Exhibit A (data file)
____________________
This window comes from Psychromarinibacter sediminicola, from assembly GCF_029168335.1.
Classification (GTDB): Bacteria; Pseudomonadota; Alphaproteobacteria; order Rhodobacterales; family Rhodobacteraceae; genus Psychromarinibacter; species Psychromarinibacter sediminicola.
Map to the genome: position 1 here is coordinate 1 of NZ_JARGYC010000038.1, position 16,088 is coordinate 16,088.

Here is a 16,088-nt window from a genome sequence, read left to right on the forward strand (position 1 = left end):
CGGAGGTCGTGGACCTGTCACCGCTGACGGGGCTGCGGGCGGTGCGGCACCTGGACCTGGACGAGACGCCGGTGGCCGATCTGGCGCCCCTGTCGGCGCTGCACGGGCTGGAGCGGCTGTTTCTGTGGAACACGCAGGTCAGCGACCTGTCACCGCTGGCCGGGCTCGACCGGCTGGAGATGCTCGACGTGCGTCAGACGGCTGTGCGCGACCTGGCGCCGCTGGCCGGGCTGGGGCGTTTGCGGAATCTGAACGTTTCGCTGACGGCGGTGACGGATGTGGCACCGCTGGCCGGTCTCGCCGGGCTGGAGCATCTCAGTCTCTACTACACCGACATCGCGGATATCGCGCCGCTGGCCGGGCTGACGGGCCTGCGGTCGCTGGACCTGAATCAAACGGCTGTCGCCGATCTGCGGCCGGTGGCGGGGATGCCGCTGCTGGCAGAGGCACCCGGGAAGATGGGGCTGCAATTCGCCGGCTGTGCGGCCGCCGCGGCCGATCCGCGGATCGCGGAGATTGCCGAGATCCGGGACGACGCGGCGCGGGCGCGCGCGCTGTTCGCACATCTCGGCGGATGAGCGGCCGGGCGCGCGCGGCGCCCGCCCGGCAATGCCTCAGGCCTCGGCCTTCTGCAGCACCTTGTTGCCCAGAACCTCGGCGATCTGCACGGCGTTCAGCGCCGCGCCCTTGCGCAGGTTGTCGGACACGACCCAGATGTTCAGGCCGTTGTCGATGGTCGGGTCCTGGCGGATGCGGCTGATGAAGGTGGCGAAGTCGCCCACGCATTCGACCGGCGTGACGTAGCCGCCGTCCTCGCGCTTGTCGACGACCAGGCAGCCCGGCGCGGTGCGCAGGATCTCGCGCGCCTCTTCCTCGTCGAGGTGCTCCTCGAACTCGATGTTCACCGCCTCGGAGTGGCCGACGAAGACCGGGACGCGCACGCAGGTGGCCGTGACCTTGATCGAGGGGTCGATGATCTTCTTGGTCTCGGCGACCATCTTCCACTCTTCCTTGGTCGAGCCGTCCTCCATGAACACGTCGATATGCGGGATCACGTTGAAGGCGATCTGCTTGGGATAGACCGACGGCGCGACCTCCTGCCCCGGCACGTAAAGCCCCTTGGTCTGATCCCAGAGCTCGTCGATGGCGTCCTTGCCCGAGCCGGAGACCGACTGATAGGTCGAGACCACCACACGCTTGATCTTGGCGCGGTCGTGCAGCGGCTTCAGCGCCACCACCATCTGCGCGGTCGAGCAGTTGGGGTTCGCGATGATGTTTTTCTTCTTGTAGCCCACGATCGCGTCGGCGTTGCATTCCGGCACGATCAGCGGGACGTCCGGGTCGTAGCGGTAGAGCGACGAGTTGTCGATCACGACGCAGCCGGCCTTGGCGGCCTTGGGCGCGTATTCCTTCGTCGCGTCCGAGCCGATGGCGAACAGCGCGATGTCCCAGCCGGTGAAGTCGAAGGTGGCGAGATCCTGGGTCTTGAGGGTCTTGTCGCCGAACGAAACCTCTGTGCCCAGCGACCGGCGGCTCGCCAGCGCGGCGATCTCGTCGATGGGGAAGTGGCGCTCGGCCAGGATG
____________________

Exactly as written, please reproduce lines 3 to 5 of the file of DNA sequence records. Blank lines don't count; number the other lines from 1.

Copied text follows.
Map to the genome: position 1 here is coordinate 1 of NZ_JARGYC010000038.1, position 16,088 is coordinate 16,088.

Here is a 16,088-nt window from a genome sequence, read left to right on the forward strand (position 1 = left end):
CGGAGGTCGTGGACCTGTCACCGCTGACGGGGCTGCGGGCGGTGCGGCACCTGGACCTGGACGAGACGCCGGTGGCCGATCTGGCGCCCCTGTCGGCGCTGCACGGGCTGGAGCGGCTGTTTCTGTGGAACACGCAGGTCAGCGACCTGTCACCGCTGGCCGGGCTCGACCGGCTGGAGATGCTCGACGTGCGTCAGACGGCTGTGCGCGACCTGGCGCCGCTGGCCGGGCTGGGGCGTTTGCGGAATCTGAACGTTTCGCTGACGGCGGTGACGGATGTGGCACCGCTGGCCGGTCTCGCCGGGCTGGAGCATCTCAGTCTCTACTACACCGACATCGCGGATATCGCGCCGCTGGCCGGGCTGACGGGCCTGCGGTCGCTGGACCTGAATCAAACGGCTGTCGCCGATCTGCGGCCGGTGGCGGGGATGCCGCTGCTGGCAGAGGCACCCGGGAAGATGGGGCTGCAATTCGCCGGCTGTGCGGCCGCCGCGGCCGATCCGCGGATCGCGGAGATTGCCGAGATCCGGGACGACGCGGCGCGGGCGCGCGCGCTGTTCGCACATCTCGGCGGATGAGCGGCCGGGCGCGCGCGGCGCCCGCCCGGCAATGCCTCAGGCCTCGGCCTTCTGCAGCACCTTGTTGCCCAGAACCTCGGCGATCTGCACGGCGTTCAGCGCCGCGCCCTTGCGCAGGTTGTCGGACACGACCCAGATGTTCAGGCCGTTGTCGATGGTCGGGTCCTGGCGGATGCGGCTGATGAAGGTGGCGAAGTCGCCCACGCATTCGACCGGCGTGACGTAGCCGCCGTCCTCGCGCTTGTCGACGACCAGGCAGCCCGGCGCGGTGCGCAGGATCTCGCGCGCCTCTTCCTCGTCGAGGTGCTCCTCGAACTCGATGTTCACCGCCTCGGAGTGGCCGACGAAGACCGGGACGCGCACGCAGGTGGCCGTGACCTTGATCGAGGGGTCGATGATCTTCTTGGTCTCGGCGACCATCTTCCACTCTTCCTTGGTCGAGCCGTCCTCCATGAACACGTCGATATGCGGGATCACGTTGAAGGCGATCTGCTTGGGATAGACCGACGGCGCGACCTCCTGCCCCGGCACGTAAAGCCCCTTGGTCTGATCCCAGAGCTCGTCGATGGCGTCCTTGCCCGAGCCGGAGACCGACTGATAGGTCGAGACCACCACACGCTTGATCTTGGCGCGGTCGTGCAGCGGCTTCAGCGCCACCACCATCTGCGCGGTCGAGCAGTTGGGGTTCGCGATGATGTTTTTCTTCTTGTAGCCCACGATCGCGTCGGCGTTGCATTCCGGCACGATCAGCGGGACGTCCGGGTCGTAGCGGTAGAGCGACGAGTTGTCGATCACGACGCAGCCGGCCTTGGCGGCCTTGGGCGCGTATTCCTTCGTCGCGTCCGAGCCGATGGCGAACAGCGCGATGTCCCAGCCGGTGAAGTCGAAGGTGGCGAGATCCTGGGTCTTGAGGGTCTTGTCGCCGAACGAAACCTCTGTGCCCAGCGACCGGCGGCTCGCCAGCGCGGCGATCTCGTCGATGGGGAAGTGGCGCTCGGCCAGGATG